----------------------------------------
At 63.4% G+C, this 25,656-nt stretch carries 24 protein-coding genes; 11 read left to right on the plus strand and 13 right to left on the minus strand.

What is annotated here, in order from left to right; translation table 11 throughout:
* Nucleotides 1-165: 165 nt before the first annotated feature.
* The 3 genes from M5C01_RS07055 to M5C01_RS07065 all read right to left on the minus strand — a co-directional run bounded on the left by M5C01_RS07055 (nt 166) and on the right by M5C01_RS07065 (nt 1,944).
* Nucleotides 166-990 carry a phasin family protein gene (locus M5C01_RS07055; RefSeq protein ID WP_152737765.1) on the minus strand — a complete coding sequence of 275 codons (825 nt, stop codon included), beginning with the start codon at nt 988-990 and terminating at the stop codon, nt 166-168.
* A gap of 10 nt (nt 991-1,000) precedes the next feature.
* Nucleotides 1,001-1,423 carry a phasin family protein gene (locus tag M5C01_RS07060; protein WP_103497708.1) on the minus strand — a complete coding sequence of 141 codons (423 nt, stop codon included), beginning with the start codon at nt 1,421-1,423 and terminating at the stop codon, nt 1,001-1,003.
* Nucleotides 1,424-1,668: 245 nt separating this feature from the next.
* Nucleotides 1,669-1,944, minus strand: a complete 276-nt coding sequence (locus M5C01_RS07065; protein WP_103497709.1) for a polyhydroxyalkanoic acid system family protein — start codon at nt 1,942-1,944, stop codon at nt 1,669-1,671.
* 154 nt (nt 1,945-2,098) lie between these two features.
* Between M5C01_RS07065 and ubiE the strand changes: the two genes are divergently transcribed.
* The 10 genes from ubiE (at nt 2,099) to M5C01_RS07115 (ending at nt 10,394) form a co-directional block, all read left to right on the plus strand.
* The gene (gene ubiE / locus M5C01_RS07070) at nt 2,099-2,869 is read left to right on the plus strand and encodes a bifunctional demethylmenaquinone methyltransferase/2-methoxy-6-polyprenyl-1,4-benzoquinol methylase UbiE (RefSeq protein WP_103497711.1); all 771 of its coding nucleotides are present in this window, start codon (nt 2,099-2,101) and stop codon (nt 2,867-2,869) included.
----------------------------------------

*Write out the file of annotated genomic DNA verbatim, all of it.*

At 63.4% G+C, this 25,656-nt stretch carries 24 protein-coding genes; 11 read left to right on the plus strand and 13 right to left on the minus strand.

What is annotated here, in order from left to right; translation table 11 throughout:
* Nucleotides 1-165: 165 nt before the first annotated feature.
* The 3 genes from M5C01_RS07055 to M5C01_RS07065 all read right to left on the minus strand — a co-directional run bounded on the left by M5C01_RS07055 (nt 166) and on the right by M5C01_RS07065 (nt 1,944).
* Nucleotides 166-990 carry a phasin family protein gene (locus M5C01_RS07055; RefSeq protein ID WP_152737765.1) on the minus strand — a complete coding sequence of 275 codons (825 nt, stop codon included), beginning with the start codon at nt 988-990 and terminating at the stop codon, nt 166-168.
* A gap of 10 nt (nt 991-1,000) precedes the next feature.
* Nucleotides 1,001-1,423 carry a phasin family protein gene (locus tag M5C01_RS07060; protein WP_103497708.1) on the minus strand — a complete coding sequence of 141 codons (423 nt, stop codon included), beginning with the start codon at nt 1,421-1,423 and terminating at the stop codon, nt 1,001-1,003.
* Nucleotides 1,424-1,668: 245 nt separating this feature from the next.
* Nucleotides 1,669-1,944, minus strand: a complete 276-nt coding sequence (locus M5C01_RS07065; protein WP_103497709.1) for a polyhydroxyalkanoic acid system family protein — start codon at nt 1,942-1,944, stop codon at nt 1,669-1,671.
* 154 nt (nt 1,945-2,098) lie between these two features.
* Between M5C01_RS07065 and ubiE the strand changes: the two genes are divergently transcribed.
* The 10 genes from ubiE (at nt 2,099) to M5C01_RS07115 (ending at nt 10,394) form a co-directional block, all read left to right on the plus strand.
* The gene (gene ubiE / locus M5C01_RS07070) at nt 2,099-2,869 is read left to right on the plus strand and encodes a bifunctional demethylmenaquinone methyltransferase/2-methoxy-6-polyprenyl-1,4-benzoquinol methylase UbiE (RefSeq protein WP_103497711.1); all 771 of its coding nucleotides are present in this window, start codon (nt 2,099-2,101) and stop codon (nt 2,867-2,869) included.